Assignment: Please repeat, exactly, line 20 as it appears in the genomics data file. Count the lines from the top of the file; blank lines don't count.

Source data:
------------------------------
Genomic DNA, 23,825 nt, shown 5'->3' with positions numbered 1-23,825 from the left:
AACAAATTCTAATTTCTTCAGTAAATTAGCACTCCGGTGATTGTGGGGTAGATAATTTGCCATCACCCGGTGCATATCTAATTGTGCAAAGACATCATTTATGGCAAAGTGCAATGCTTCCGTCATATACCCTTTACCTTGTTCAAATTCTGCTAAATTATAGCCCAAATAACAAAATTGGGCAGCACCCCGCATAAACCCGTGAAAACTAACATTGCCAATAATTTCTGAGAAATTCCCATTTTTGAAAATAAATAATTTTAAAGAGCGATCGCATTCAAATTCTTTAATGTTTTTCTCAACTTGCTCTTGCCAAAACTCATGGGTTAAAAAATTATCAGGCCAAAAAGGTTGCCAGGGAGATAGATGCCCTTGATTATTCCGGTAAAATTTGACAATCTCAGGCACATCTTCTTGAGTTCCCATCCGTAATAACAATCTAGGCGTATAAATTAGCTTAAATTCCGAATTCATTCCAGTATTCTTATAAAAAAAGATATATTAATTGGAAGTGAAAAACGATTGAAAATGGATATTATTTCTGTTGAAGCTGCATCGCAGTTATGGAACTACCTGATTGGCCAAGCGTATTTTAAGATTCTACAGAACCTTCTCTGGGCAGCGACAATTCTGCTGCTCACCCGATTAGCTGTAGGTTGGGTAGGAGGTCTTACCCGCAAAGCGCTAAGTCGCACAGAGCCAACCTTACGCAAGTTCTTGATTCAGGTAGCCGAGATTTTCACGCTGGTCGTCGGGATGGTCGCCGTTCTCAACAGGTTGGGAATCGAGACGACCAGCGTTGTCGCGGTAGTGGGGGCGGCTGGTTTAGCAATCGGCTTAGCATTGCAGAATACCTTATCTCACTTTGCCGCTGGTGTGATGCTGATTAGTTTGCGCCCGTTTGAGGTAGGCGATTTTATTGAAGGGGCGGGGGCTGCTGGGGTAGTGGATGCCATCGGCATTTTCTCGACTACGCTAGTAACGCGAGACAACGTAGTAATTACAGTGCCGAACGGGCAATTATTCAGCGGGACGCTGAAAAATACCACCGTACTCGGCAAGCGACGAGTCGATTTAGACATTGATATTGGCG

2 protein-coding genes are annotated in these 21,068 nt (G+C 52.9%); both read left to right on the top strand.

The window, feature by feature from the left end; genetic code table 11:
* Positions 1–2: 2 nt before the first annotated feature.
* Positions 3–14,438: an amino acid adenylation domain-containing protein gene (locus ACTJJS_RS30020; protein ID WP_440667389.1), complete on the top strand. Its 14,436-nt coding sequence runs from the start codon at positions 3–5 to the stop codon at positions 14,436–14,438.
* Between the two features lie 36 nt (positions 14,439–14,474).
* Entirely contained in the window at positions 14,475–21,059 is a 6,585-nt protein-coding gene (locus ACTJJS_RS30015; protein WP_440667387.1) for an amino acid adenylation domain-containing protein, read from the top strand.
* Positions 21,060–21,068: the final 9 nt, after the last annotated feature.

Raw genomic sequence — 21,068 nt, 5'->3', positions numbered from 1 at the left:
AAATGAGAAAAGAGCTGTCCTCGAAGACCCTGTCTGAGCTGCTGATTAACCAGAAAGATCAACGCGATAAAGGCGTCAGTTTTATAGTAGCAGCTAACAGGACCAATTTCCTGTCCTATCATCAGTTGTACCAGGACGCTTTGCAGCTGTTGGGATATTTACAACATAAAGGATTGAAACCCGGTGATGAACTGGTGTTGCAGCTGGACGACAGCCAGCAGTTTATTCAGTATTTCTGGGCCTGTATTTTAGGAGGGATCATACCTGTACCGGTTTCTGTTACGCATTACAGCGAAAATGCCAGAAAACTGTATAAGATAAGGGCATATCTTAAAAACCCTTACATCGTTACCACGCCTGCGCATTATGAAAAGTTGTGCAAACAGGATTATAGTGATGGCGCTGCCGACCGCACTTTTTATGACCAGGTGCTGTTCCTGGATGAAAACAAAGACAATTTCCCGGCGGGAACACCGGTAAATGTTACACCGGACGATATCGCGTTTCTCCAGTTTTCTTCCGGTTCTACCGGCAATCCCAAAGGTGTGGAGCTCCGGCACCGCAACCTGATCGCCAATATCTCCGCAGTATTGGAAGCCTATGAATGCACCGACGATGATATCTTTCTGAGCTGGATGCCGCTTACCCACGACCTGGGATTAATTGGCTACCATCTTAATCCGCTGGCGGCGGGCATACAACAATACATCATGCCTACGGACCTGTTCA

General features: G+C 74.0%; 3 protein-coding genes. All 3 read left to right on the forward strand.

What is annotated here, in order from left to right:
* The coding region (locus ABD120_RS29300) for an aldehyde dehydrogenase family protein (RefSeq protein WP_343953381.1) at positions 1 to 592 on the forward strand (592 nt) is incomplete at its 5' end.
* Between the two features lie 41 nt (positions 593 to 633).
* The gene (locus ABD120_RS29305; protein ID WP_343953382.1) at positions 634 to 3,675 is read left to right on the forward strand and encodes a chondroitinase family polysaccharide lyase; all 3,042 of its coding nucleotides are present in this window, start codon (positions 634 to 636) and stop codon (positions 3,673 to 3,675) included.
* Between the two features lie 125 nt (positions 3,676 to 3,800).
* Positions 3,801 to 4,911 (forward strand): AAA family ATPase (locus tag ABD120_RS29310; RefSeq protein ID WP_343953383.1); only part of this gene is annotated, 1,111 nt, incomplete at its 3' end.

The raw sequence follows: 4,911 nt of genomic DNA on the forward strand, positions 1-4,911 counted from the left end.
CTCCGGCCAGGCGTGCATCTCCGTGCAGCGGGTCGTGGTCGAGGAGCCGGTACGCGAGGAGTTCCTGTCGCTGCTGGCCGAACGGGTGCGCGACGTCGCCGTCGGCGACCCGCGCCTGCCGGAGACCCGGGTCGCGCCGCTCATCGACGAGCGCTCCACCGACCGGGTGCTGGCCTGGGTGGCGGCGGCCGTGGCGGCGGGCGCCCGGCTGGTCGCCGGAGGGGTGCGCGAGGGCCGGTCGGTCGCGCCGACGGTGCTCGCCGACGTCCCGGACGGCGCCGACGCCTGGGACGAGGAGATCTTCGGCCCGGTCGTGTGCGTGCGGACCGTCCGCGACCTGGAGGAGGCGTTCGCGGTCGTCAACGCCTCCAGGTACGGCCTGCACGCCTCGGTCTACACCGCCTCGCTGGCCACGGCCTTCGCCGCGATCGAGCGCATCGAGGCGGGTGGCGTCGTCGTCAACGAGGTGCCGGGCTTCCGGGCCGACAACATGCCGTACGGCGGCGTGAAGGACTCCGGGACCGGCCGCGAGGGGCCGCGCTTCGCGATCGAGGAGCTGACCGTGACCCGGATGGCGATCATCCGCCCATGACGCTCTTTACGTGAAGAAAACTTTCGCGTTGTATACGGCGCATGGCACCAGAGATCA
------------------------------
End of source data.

CTCCGGCCAGGCGTGCATCTCCGTGCAGCGGGTCGTGGTCGAGGAGCCGGTACGCGAGGAGTTCCTGTCGCTGCTGGCCGAACGGGTGCGCGACGTCGCCGTCGGCGACCCGCGCCTGCCGGAGACCCGGGTCGCGCCGCTCATCGACGAGCGCTCCACCGACCGGGTGCTGGCCTGGGTGGCGGCGGCCGTGGCGGCGGGCGCCCGGCTGGTCGCCGGAGGGGTGCGCGAGGGCCGGTCGGTCGCGCCGACGGTGCTCGCCGACGTCCCGGACGGCGCCGACGCCTGGGACGAGGAGATCTTCGGCCCGGTCGTGTGCGTGCGGACCGTCCGCGACCTGGAGGAGGCGTTCGCGGTCGTCAACGCCTCCAGGTACGGCCTGCACGCCTCGGTCTACACCGCCTCGCTGGCCACGGCCTTCGCCGCGATCGAGCGCATCGAGGCGGGTGGCGTCGTCGTCAACGAGGTGCCGGGCTTCCGGGCCGACAACATGCCGTACGGCGGCGTGAAGGACTCCGGGACCGGCCGCGAGGGGCCGCGCTTCGCGATCGAGGAGCTGACCGTGACCCGGATGGCGATCATCCGCCCATGACGCTCTTTACGTGAAGAAAACTTTCGCGTTGTATACGGCGCATGGCACCAGAGATCA